OPEC: What Spare Capacity?
Anwar Altaqi – Esam Aziz
Accusations directed at OPEC by politicians and the international media have reached a new, absurd level. OPEC did increase its output to compensate for Iranian exports. As senior Saudi officials have repeatedly said, OPEC did its job and increased production. But some politicians in Western capitals want to make OPEC a guarantor for moderate crude prices. This is nonsense. Prices are determined by the supply-demand balance — that is to say, by market forces. OPEC has a ceiling for its output, just as buyers have a ceiling for their consumption. Above all, sellers have the interest of their countries before their eyes.
Finger pointing at OPEC went as low as accusing the organization of hiding a part of its spare capacity. Even the U.S. State Department claimed that OPEC has hidden more than 1.4 million barrels per day of its spare production capacity. The statement referred to statistics published by the Energy Information Administration (EIA), which is part of the U.S. Department of Energy.. But how exactly did the EIA reach this conclusion? And how did the State Department repeat the claims without verification?
The U.S. media is littered with reports, published months ago, stating that global markets should be aware of the “limited spare capacity” in oil producing countries, particularly OPEC. The State Department spokesperson also said that Russia and Saudi Arabia were withholding production, while the United States was ramping up its own output, with the national total seen to rise by 1 million barrels per day (bpd) within 12 months. This contradicts the data of the International Energy Agency (IEA), based in Europe, which says that the producers added “at least” 1.250 million barrels per day compared to the same time last year. Sanctions on Iran did not prevent one million barrels a day of Iranian crude from reaching the market. Those sanctions are not even imposed yet.
Just when Saudi Arabia reached another understanding to increase its production, the wave of accusations against OPEC substantially increased.
Then again, what do those Western officials want exactly? To push the available spare capacity to zero? Whenever global spare capacity has reached zero in the past, prices skyrocketed. Newcomers to the oil market know that having a zero spare capacity is synonymous with inviting a major oil shock. Sometimes reckless regimes, like the one in Tehran, create mayhem just to trigger market panic. Unused spare capacity is a cushion for the very oil market stability that OPEC critics talk about.
Even if OPEC were to pump to its maximum capacity volume, as U.S. President Donald Trump has urged, it would not be able to respond to any future disruptions, raising the risk of an even more dramatic surge in prices. There is always a need to have some spare capacity somewhere to reassure markets that there is a safety net in the case of any significant geopolitical crisis. Those who blame the producers because they “hide” spare capacity do not know what they are talking about. They are loudly inviting chaos. Do they know the impact of zero spare capacity in economic and political terms? Can they guarantee that zero capacity will not encourage the Iranians to cause a small crisis with huge echoes?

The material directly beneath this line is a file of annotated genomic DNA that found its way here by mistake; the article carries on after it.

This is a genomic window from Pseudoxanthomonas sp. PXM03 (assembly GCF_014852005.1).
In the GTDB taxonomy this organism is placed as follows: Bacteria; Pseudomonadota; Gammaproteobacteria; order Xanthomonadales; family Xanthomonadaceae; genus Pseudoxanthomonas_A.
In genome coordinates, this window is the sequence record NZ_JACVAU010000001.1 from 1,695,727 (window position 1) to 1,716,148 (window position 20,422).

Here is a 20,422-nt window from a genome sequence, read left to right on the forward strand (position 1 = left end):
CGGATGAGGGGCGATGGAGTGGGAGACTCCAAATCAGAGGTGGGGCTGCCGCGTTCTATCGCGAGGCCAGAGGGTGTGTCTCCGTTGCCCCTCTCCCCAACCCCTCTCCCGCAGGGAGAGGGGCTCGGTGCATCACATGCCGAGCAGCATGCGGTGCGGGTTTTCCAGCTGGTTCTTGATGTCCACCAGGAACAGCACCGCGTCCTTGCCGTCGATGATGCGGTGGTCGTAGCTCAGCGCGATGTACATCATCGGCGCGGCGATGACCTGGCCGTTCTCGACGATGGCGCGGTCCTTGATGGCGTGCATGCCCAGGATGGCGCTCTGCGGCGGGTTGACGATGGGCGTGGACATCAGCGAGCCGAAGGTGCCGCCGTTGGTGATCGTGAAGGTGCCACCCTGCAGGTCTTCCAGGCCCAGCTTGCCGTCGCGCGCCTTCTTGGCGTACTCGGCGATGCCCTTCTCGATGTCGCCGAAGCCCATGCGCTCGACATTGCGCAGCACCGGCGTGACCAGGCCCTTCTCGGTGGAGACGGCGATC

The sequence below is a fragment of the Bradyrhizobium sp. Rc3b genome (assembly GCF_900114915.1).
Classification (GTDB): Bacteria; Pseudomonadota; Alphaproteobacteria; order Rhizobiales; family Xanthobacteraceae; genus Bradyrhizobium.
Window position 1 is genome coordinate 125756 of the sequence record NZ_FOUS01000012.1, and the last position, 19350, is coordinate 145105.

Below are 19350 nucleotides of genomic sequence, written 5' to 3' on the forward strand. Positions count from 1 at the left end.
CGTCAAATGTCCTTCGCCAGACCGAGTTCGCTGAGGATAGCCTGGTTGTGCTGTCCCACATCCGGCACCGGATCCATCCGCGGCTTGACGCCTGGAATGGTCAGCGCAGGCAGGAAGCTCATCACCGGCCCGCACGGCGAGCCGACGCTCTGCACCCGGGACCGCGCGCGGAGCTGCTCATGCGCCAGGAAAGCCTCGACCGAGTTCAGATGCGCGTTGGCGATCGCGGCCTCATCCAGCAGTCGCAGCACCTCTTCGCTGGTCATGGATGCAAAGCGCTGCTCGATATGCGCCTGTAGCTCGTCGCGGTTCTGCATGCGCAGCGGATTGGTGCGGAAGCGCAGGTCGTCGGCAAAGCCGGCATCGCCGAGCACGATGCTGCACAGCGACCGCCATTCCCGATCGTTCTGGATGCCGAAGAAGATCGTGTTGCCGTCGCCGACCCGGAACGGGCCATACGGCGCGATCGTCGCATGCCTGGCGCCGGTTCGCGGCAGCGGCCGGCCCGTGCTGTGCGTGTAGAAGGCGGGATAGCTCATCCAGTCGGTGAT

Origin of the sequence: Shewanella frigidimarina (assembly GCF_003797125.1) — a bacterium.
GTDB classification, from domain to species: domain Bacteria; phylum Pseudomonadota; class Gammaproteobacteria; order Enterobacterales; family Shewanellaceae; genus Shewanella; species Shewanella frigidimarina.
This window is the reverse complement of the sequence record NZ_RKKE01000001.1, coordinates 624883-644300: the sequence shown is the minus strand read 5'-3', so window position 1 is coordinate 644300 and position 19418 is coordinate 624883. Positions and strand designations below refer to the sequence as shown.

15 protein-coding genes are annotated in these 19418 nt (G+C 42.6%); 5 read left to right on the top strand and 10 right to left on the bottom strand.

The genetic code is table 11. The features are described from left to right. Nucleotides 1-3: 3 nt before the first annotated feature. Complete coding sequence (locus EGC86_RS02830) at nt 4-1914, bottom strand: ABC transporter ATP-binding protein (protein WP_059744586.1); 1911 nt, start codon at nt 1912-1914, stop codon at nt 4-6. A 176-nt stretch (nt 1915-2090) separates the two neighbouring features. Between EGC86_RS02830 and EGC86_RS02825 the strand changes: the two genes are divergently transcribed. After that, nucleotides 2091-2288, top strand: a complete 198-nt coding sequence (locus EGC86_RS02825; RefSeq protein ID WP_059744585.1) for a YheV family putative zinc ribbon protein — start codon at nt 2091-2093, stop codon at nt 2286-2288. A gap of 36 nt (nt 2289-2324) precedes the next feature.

Then, there is the U.S. Strategic Reserve. Why doesn’t Washington seriously consider releasing part of this reserve, which is still being built up every day, even when President Trump pressures OPEC to use all its spare capacity, and the State Department accuses the organization of hiding part of its unused capacity?
When the State Department said that it is engaging OPEC countries “to encourage them to utilize their spare capacity to ensure world oil supply meets the demand,” analysts asked, “What?” It was an amazing statement. Maxing out global spare capacity would surely heat up prices, not cool them off, as a single supply disruption anywhere in the world could trigger a price spike. Then OPEC would be accused again of causing what the U.S. government has caused.
Moreover, there is a need for calmer heads to first define what spare capacity is. The EIA defines spare capacity as “the volume of production that can be brought on within 30 days and sustained for at least 90 days.” But the IEA, based in Europe and less biased, only considers production that may not be brought on for as long as 90 days. U.S. Energy Secretary Rick Perry went as far as considering potential Neutral Zone (between Saudi Arabia and Kuwait) output as spare capacity. But the neutral zone is only neutral because its production is shared between Saudi Arabia and Kuwait. But it is not “neutral” in production. It does produce crude every hour of every day.
Trump’s criticism of OPEC and his demands of Saudi Arabia are unprecedented in the history of U.S.-Saudi relations. The war of words is also troubling, since U.S-Saudi ties have not been this close in roughly 70 years. Saudi Arabia’s Crown Prince Mohammed bin Salman said in an interview that the kingdom is fulfilling promises to make up for Iranian crude supplies lost to American sanctions. “The request that America made to Saudi Arabia and other OPEC countries is to be sure that if there is any loss of supply from Iran, we will supply that,” he said in the interview. “And that happened.”
We now notice that there is an exaggerated estimation of the amount of crude exports that Iran will lose. The number circulating is 1.5 million barrels per day. This unrealistically high amount may be a way to pressure OPEC to produce more than what Iran will fail to sell after the sanctions. As we previously wrote, our estimation puts the number anywhere between 500,000 and 1 million barrels per day.
It is time to restore normal communication between OPEC and the United States — that is to say, away from the media. This specter of criticizing OPEC publicly is not helpful to the stability of oil markets.